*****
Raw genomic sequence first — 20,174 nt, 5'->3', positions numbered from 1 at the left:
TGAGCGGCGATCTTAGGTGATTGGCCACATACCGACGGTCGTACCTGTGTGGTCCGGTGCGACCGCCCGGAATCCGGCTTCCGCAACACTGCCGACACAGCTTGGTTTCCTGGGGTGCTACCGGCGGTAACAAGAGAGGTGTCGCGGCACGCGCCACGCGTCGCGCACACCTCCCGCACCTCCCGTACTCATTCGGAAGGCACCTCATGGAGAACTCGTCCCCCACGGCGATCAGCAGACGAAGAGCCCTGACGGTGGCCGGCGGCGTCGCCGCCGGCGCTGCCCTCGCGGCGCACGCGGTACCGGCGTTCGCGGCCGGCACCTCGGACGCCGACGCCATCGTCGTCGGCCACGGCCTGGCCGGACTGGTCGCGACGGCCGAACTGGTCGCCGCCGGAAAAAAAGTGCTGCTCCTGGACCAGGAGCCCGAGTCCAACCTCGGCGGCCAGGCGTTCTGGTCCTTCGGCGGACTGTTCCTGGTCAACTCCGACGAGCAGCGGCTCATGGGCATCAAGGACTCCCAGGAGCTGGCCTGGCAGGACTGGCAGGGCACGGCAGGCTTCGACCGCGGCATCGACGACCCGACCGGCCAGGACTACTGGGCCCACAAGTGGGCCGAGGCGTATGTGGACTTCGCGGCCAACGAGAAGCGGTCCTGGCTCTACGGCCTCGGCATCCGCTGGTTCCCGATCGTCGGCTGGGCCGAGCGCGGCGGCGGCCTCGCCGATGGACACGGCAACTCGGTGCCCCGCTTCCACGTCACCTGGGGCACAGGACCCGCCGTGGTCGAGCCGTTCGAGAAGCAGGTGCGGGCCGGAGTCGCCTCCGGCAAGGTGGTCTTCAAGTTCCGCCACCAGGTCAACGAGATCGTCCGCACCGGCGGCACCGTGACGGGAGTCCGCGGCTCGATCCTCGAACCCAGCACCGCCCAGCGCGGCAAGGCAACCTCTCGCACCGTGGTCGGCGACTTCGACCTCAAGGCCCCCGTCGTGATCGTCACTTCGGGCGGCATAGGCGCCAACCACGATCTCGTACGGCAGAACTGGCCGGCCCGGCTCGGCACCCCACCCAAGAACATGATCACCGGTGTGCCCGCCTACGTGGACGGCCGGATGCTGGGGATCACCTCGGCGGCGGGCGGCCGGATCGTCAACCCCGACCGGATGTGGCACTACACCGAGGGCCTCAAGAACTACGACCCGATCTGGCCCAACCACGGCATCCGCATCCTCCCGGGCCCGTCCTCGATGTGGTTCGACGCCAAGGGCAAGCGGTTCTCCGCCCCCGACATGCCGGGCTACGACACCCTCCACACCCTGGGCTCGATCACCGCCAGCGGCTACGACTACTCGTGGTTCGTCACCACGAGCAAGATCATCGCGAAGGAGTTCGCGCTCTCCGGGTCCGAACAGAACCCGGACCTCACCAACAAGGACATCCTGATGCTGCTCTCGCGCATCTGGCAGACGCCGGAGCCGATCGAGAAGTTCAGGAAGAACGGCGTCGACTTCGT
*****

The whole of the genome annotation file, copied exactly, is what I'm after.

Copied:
Raw genomic sequence first — 20,174 nt, 5'->3', positions numbered from 1 at the left:
TGAGCGGCGATCTTAGGTGATTGGCCACATACCGACGGTCGTACCTGTGTGGTCCGGTGCGACCGCCCGGAATCCGGCTTCCGCAACACTGCCGACACAGCTTGGTTTCCTGGGGTGCTACCGGCGGTAACAAGAGAGGTGTCGCGGCACGCGCCACGCGTCGCGCACACCTCCCGCACCTCCCGTACTCATTCGGAAGGCACCTCATGGAGAACTCGTCCCCCACGGCGATCAGCAGACGAAGAGCCCTGACGGTGGCCGGCGGCGTCGCCGCCGGCGCTGCCCTCGCGGCGCACGCGGTACCGGCGTTCGCGGCCGGCACCTCGGACGCCGACGCCATCGTCGTCGGCCACGGCCTGGCCGGACTGGTCGCGACGGCCGAACTGGTCGCCGCCGGAAAAAAAGTGCTGCTCCTGGACCAGGAGCCCGAGTCCAACCTCGGCGGCCAGGCGTTCTGGTCCTTCGGCGGACTGTTCCTGGTCAACTCCGACGAGCAGCGGCTCATGGGCATCAAGGACTCCCAGGAGCTGGCCTGGCAGGACTGGCAGGGCACGGCAGGCTTCGACCGCGGCATCGACGACCCGACCGGCCAGGACTACTGGGCCCACAAGTGGGCCGAGGCGTATGTGGACTTCGCGGCCAACGAGAAGCGGTCCTGGCTCTACGGCCTCGGCATCCGCTGGTTCCCGATCGTCGGCTGGGCCGAGCGCGGCGGCGGCCTCGCCGATGGACACGGCAACTCGGTGCCCCGCTTCCACGTCACCTGGGGCACAGGACCCGCCGTGGTCGAGCCGTTCGAGAAGCAGGTGCGGGCCGGAGTCGCCTCCGGCAAGGTGGTCTTCAAGTTCCGCCACCAGGTCAACGAGATCGTCCGCACCGGCGGCACCGTGACGGGAGTCCGCGGCTCGATCCTCGAACCCAGCACCGCCCAGCGCGGCAAGGCAACCTCTCGCACCGTGGTCGGCGACTTCGACCTCAAGGCCCCCGTCGTGATCGTCACTTCGGGCGGCATAGGCGCCAACCACGATCTCGTACGGCAGAACTGGCCGGCCCGGCTCGGCACCCCACCCAAGAACATGATCACCGGTGTGCCCGCCTACGTGGACGGCCGGATGCTGGGGATCACCTCGGCGGCGGGCGGCCGGATCGTCAACCCCGACCGGATGTGGCACTACACCGAGGGCCTCAAGAACTACGACCCGATCTGGCCCAACCACGGCATCCGCATCCTCCCGGGCCCGTCCTCGATGTGGTTCGACGCCAAGGGCAAGCGGTTCTCCGCCCCCGACATGCCGGGCTACGACACCCTCCACACCCTGGGCTCGATCACCGCCAGCGGCTACGACTACTCGTGGTTCGTCACCACGAGCAAGATCATCGCGAAGGAGTTCGCGCTCTCCGGGTCCGAACAGAACCCGGACCTCACCAACAAGGACATCCTGATGCTGCTCTCGCGCATCTGGCAGACGCCGGAGCCGATCGAGAAGTTCAGGAAGAACGGCGTCGACTTCGT